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Kicking a Junk Food Habit

By: Catherine Gough - Updated: 15 Sep 2012 | comments*Discuss
Healthy Eating Fast Food Junk Food

Kids are often enthusiastic consumers of junk food. By ‘junk’ we mean food that gives very little nutritional benefit but contributes high amounts of fat and sugar, neither of which is healthy in excessive amounts.

If a child is hooked on eating such foods – like burgers, chips, pizzas, crisps, chocolate bars and sugary drinks – then parents would do well to help them move on to healthier eating habits. Not only are their children at risk of becoming obese: a poor diet can also lead to problems like heart disease and diabetes in later life.

Tell the Kids Why Healthy Eating Matters

Teach children why they need to make healthier food choices. Try not to be confrontational or patronising, but give them as much information as they need to understand – the library and the internet are both useful sources. Explain that junk food is OK every now and again if they’re in a hurry or would like a treat. But for an everyday diet, it’s not the best choice.

Start at Home

To wean a child successfully off junk food, everyone in the family needs to change their eating habits for the better.
  • Sit down to eat together as much as possible. Family meals should include plenty of fruit and vegetables, whole grains, lean proteins and unsaturated fats.
  • Kids hankering after their favourite junk foods might enjoy healthier home-made versions. Try grilled instead of fried chicken; grilled instead of deep fried fish; and baked potato wedges instead of chips. Make pizzas and burgers at home with good quality ingredients and plenty of vegetables. Choose wholemeal bread instead of white.
  • Don’t ban snacks – growing kids often need to eat between meals to keep up their energy levels. But do remove high sugar, high fat choices from the cupboard. Provide fresh fruit, whole grain breads and crackers, raw vegetables and whole grain breakfast cereals instead.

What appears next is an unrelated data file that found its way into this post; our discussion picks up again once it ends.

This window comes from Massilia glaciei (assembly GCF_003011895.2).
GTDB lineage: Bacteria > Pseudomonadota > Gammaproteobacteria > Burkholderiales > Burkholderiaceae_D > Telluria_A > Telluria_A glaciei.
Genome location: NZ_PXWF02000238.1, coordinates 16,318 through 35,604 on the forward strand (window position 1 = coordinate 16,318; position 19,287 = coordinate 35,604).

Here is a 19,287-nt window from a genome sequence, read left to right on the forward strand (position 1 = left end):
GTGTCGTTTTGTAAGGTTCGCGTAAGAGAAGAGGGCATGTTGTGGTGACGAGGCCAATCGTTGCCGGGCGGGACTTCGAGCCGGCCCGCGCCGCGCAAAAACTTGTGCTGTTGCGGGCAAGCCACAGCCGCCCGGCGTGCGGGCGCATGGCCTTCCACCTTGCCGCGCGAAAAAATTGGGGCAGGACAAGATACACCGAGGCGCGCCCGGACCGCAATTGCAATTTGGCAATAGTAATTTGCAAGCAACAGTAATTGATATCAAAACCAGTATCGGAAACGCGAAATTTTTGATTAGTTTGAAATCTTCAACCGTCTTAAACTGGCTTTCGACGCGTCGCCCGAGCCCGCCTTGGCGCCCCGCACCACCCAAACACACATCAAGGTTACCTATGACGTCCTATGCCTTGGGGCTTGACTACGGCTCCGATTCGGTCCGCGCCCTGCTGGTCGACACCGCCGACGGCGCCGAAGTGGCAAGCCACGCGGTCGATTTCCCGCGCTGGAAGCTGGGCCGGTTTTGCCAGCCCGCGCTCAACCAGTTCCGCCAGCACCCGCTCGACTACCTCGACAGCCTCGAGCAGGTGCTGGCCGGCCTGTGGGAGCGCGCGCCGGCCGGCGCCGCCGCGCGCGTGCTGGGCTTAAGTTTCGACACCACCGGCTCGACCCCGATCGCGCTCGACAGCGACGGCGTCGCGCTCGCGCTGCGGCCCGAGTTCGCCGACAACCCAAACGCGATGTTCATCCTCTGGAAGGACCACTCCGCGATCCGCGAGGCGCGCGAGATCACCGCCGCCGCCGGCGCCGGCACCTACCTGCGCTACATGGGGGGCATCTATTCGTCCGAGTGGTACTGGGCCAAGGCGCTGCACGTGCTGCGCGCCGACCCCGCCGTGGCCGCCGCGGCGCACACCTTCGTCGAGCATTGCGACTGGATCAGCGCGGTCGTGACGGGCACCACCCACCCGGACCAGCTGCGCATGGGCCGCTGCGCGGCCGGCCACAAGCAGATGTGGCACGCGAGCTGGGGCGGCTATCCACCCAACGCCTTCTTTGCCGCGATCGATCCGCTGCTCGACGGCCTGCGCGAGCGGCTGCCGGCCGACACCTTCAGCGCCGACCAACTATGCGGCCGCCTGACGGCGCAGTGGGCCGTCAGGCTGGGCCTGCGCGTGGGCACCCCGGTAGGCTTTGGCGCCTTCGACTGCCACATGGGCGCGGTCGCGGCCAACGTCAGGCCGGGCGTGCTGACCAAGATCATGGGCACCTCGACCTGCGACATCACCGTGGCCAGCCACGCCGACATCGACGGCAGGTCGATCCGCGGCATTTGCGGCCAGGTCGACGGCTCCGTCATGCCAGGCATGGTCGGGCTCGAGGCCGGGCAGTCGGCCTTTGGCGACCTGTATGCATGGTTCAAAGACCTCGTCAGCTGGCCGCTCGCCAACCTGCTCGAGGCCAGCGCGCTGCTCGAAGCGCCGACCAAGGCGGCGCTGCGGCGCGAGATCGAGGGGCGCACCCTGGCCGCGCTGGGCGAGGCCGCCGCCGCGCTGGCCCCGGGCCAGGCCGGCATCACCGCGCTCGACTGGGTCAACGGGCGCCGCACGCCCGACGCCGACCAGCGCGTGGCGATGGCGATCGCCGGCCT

• Don’t buy sugary drinks and fizzy pop. They have no nutritional value and are bad for children’s teeth. Low fat milk, pure fruit juice and water are all healthy drinks. Fruit smoothies are great too – have a look at our recipe ideas in the article Healthy Fruit Shakes and Smoothies.

Let Them Take Responsibility

Encourage children to help with planning, cooking and shopping for healthy meals. As they get older, get them to take responsibility for a complete family meal occasionally. If they feel consulted, they’re more likely to agree to the changes. Empowering kids to cook will also set them up for the day they finally leave home – and with a bit of luck, they’ll be setting out for the greengrocer rather than the local chippy.


Play down the idea of food as treats and get into the habit of offering non-food rewards. Remember though that food is one of life's pleasures so help kids to find out how many wonderful, healthy tastes there are from all over the world just waiting to be discovered! The chances are, they’ll go off junk food anyway when their taste buds have woken up to what else is on offer.

Praise Their Efforts

Give the kids lots of support and praise for their efforts to eat healthy food. They may feel under pressure from peers or from the barrage of advertising that inevitably comes their way, and will need plenty of self-confidence to swim against the tide.

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